Afghan 'Geological Reserves Worth a Trillion Dollars'
Karzai exclaims 'very good news for Afghans', but perhaps history tells us that regular Afghans should be very cautious of such news
KABUL - Afghanistan, one of the world's poorest countries, is sitting on mineral and petroleum reserves worth an estimated one trillion dollars, President Hamid Karzai said Sunday.
The war-ravaged nation could become one of the richest in the world if helped to tap its geological deposits, Karzai told reporters.
"I have very good news for Afghans," Karzai said.
"The initial figures we have obtained show that our mineral deposits are worth a thousand billion dollars -- not a thousand million dollars but a thousand billion," he said.
He based his assertion, he said, on a survey being carried out by the United States Geological Survey (USGS), due to be completed in "a couple of months".
The USGS, the US government's scientific agency, has been working on the 17-million dollar survey for a number of years, Karzai said.
While Afghanistan is not renowned as a resource-rich country, it has a wide range of deposits, including copper, iron ore, gold and chromite, as well as natural gas, oil and precious and semi-precious stones.
Little has been exploited because the country has been mired in conflict for 30 years, and is embroiled in a vicious insurgency by Islamist rebels led by the Taliban.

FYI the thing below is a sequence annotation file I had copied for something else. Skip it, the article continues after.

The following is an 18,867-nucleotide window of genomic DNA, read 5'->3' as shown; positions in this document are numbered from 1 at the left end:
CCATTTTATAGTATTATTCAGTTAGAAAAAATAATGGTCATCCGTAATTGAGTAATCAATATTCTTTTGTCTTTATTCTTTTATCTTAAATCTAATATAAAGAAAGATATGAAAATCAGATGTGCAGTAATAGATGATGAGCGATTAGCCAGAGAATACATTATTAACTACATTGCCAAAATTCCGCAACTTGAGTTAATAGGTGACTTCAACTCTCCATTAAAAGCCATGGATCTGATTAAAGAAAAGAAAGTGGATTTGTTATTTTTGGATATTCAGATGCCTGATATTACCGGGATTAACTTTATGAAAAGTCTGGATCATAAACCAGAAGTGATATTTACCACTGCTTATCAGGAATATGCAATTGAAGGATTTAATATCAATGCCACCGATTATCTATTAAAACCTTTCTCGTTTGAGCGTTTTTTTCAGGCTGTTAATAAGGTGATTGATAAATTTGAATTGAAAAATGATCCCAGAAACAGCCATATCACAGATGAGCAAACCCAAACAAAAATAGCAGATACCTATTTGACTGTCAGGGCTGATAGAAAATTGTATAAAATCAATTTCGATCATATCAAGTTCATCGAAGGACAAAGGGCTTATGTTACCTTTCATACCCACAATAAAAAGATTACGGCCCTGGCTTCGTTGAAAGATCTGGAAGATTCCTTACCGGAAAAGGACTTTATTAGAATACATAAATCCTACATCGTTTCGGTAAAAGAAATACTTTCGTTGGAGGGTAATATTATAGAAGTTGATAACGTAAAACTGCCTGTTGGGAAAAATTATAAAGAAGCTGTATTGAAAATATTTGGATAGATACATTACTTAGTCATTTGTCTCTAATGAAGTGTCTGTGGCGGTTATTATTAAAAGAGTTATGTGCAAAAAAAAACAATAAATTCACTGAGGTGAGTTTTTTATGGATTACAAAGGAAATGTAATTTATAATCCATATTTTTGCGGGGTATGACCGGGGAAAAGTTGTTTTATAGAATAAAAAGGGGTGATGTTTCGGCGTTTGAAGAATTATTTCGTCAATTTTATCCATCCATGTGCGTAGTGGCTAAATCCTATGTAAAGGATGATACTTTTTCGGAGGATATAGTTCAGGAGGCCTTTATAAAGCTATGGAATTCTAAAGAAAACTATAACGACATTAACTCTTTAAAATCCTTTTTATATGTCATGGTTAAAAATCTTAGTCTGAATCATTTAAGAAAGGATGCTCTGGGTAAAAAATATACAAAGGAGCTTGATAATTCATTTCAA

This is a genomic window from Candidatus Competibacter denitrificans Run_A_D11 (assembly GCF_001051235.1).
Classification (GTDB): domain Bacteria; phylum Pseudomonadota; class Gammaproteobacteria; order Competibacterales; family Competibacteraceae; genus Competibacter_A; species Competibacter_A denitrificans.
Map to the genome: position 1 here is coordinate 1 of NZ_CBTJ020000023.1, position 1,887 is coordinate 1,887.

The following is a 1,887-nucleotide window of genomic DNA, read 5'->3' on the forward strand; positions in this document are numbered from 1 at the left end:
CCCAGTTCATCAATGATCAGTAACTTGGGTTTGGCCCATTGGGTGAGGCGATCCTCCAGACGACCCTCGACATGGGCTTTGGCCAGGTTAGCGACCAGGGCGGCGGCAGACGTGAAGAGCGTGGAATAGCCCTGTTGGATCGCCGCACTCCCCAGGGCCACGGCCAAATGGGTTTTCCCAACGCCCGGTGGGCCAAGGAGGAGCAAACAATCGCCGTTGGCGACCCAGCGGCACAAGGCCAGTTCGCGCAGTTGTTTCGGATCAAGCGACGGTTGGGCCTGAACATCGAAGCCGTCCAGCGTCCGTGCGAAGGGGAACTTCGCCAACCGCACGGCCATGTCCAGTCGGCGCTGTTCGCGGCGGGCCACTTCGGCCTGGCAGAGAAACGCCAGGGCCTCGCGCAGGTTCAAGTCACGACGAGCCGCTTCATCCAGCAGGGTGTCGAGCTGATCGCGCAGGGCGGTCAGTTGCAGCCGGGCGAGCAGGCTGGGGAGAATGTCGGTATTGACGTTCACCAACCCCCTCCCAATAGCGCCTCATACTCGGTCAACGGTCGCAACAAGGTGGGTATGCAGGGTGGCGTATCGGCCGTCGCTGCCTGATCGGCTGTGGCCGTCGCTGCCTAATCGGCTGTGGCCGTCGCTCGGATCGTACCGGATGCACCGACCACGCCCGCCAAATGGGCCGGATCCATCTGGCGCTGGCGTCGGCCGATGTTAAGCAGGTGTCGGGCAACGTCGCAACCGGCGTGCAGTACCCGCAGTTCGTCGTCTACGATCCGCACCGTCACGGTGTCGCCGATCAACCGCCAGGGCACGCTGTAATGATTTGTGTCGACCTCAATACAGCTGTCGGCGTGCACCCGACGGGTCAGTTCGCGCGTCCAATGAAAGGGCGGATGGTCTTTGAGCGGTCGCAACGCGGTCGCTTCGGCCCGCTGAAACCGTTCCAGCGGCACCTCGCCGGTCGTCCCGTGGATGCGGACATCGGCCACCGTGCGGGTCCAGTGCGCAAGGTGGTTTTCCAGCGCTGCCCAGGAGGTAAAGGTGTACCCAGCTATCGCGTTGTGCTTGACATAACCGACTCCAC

More than 100,000 foreign troops under US and NATO command are battling the insurgents, with another 40,000 due for deployment this year.
China and India have bid for contracts to develop mines, with the Chinese winning a copper contract. An iron ore contract is due to be awarded later this year.
In 2007, China's state-owned metals giant Metallurgical Group Corporation (MCC) signed a three-billion-dollar contract to develop the Aynak copper mine -- one of the world's biggest -- over the next 30 years.
First discovered in 1974, the site, 30 kilometres (20 miles) south of Kabul in Logar, is estimated to contain 11.3 million tonnes of copper.
The Hajigak iron ore mine in Bamiyan province, north of Kabul, is currently under tender, with one Chinese and half a dozen Indian firms bidding.
The contract is for exploitation of almost two billion tonnes of high-grade ore, involving processing, smelting, steel production and electricity production.